Where it is necessary to have windows closed to achieve acoustic design requirements, an alternative ventilation system will need to be provided. Any such system will also need to satisfy the requirements of the Building Code, and be included as part of your building consent application.
Residential activities above ground floor
Please check these requirements in the District Plan 7.3.6C for all commercial zones:
In most parts of Hastings city centre (Central Character Precinct and Historic Areas), Council no longer requires car parking spaces onsite. It is your decision to make; though you may wish to provide parking for the convenience of the residents.
If you would like space for parking but don’t have some, consider a private parking arrangement on another nearby site.
If you choose to provide parking, it must comply with minimum parking standards (e.g. dimensions and manoeuvring) outlined in Section 26.1 of the District Plan.
You will need to make an application for building consent, and have that consent granted and issued before starting work. Building regulations are there to keep you safe and ensure buildings are durable.
If you need a resource consent, you will need that granted before the building work can begin. Your design professionals will need to put together the necessary documentation to show how the proposed building work will comply with the New Zealand Building Code. This is a complex process, and it’s best to ask an expert to do this.
Some buildings, depending on their construction, may have been labelled as an Earthquake Prone Building. If this is the case, the Building Act 2004 imposes set time limits in which the building must be upgraded in terms of its structural performance.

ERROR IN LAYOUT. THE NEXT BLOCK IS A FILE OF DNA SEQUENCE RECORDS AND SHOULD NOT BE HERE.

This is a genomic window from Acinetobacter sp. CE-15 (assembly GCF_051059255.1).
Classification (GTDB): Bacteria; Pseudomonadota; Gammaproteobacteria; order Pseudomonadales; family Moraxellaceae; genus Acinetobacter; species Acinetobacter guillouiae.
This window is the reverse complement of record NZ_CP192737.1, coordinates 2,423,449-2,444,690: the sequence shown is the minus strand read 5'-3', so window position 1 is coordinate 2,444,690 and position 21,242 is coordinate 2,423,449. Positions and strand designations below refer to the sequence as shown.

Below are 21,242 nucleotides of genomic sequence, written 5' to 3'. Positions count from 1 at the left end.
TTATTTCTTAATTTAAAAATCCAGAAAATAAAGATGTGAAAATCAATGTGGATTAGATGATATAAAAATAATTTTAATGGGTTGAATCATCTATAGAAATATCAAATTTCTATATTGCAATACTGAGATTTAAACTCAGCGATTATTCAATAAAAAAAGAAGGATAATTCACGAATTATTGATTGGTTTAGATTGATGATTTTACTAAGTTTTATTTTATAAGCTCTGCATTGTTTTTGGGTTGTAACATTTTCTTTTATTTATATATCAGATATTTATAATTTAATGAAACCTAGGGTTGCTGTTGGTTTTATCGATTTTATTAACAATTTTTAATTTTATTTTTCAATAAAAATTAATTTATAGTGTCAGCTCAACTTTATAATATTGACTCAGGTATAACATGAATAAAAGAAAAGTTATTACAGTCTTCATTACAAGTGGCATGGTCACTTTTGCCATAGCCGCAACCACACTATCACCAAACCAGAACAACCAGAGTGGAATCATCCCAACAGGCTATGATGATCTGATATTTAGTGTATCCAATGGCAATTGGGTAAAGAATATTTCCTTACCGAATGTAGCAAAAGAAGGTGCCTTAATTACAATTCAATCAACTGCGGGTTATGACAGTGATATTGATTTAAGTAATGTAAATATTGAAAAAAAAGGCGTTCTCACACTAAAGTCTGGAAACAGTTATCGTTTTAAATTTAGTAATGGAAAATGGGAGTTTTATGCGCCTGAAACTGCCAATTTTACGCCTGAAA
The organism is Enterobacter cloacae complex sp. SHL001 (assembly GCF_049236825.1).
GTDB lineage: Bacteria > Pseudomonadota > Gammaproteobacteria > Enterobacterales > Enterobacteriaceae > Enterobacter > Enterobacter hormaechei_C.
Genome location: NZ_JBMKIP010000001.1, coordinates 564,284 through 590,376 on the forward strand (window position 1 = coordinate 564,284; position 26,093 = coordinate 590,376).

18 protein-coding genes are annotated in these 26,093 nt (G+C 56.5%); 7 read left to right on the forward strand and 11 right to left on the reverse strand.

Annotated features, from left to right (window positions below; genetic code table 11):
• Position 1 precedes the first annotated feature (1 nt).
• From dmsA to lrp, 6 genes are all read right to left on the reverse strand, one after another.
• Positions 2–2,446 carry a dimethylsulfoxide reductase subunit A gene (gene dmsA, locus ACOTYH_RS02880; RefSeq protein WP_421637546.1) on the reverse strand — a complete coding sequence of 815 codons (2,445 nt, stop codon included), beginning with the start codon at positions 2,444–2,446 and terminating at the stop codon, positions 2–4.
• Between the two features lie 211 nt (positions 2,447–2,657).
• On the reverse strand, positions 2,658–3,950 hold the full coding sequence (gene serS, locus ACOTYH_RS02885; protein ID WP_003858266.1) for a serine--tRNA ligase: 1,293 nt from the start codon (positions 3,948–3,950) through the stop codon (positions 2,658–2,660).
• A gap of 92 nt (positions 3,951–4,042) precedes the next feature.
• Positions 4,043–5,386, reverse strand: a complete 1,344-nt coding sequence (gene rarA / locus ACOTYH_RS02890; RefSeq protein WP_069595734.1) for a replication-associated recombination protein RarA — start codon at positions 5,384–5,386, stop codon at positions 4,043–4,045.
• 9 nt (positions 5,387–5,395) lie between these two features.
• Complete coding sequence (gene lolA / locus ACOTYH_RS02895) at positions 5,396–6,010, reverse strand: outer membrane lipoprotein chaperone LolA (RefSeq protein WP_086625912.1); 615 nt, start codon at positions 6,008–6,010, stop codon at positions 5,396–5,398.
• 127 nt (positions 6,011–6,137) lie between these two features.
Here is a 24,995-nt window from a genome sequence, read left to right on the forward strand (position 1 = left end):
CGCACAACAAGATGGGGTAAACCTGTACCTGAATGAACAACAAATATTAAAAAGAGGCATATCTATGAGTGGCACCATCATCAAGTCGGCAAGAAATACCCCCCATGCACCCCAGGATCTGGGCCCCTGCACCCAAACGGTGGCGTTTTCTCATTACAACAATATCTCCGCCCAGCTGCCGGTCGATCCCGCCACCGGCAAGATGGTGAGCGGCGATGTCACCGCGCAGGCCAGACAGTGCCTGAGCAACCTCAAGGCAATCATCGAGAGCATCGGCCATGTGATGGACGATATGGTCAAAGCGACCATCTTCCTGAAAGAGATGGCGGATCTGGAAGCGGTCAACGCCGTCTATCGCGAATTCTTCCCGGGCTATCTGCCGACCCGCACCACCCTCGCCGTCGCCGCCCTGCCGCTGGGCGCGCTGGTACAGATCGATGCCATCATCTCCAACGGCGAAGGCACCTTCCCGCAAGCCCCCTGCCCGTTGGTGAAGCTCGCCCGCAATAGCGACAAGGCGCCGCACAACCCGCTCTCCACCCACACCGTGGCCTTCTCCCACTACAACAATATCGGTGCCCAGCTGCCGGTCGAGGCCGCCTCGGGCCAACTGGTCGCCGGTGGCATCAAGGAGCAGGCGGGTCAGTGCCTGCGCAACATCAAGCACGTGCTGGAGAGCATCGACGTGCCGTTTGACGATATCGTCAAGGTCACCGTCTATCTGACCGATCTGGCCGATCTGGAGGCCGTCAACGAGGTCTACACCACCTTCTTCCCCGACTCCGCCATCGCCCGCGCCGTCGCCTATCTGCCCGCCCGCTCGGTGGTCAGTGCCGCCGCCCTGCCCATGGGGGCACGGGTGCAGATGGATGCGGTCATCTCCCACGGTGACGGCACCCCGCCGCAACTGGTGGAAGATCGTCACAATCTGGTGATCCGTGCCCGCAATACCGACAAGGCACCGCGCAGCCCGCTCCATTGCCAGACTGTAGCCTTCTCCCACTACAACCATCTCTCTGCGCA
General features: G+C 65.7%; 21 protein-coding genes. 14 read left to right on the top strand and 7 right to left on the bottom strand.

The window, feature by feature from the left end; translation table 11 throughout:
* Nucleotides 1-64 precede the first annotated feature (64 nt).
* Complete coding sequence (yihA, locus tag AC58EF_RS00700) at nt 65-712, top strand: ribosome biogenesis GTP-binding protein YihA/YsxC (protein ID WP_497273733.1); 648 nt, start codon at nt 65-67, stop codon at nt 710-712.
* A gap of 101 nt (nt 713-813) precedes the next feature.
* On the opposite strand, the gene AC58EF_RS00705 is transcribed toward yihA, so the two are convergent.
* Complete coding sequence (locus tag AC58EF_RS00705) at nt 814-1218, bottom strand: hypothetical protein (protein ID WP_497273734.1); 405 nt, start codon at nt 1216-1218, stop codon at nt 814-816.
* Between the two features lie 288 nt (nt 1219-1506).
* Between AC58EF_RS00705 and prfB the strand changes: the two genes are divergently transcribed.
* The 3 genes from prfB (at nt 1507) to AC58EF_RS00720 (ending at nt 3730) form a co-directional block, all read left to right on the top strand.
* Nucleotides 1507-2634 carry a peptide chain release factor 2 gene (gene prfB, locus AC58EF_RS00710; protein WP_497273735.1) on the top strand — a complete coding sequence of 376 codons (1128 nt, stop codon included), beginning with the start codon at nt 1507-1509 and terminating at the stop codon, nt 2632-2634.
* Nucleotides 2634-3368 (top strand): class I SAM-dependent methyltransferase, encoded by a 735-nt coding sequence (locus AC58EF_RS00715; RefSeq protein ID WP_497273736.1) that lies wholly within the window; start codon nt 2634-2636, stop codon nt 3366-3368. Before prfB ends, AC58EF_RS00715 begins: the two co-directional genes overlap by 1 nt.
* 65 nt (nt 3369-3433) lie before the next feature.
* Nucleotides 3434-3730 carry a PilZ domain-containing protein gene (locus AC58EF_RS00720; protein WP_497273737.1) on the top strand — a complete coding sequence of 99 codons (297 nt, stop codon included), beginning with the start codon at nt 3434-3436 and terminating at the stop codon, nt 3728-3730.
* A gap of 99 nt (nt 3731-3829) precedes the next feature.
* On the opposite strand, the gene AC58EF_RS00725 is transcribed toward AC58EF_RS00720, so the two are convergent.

It is important that if you intend to change the building into apartments, the structural requirements are significantly more stringent than the earthquake prone building requirements since people will be living there.
Change of use
Under the Building Act, Change of Use means changing the use of a building from one approved use to another use, e.g. turning an office into an apartment and it will trigger certain requirements. The Act puts in place a very onerous upgrade requirement that you need to carefully consider. In terms of the building structure, the Act requires the building to be upgraded, as close as possible, to a level as if it were a new building. It must also consider, among various things the prevention of fire spread to adjoining properties.
Find out more online at the Ministry for Business Innovation and Employment (MBIE) website. Click on ‘Managing Buildings’ then ‘Change of Use, Alterations and Extension of Life’.
In some cases, it may be in your best interest to have a pre-application meeting with the Council staff with necessary expertise. This would allow you to discuss and find out any concerns or issues prior to starting the consenting processes.
Council have 20 working days to assess your application and either grant or refuse consent. If Council requires more information, this timeframe will be suspended. The better the application and more time taken by a competent designer, the less likely you are to face ongoing questions, holdups, and the resulting frustrations and costs. You will need to ensure your application includes information on the safety features of the building that are included on a compliance schedule. These include fire alarms, emergency lighting, final exits, etc.
Initially you should contact the Duty Planner and/or Building Officer by phoning 06 871 5000.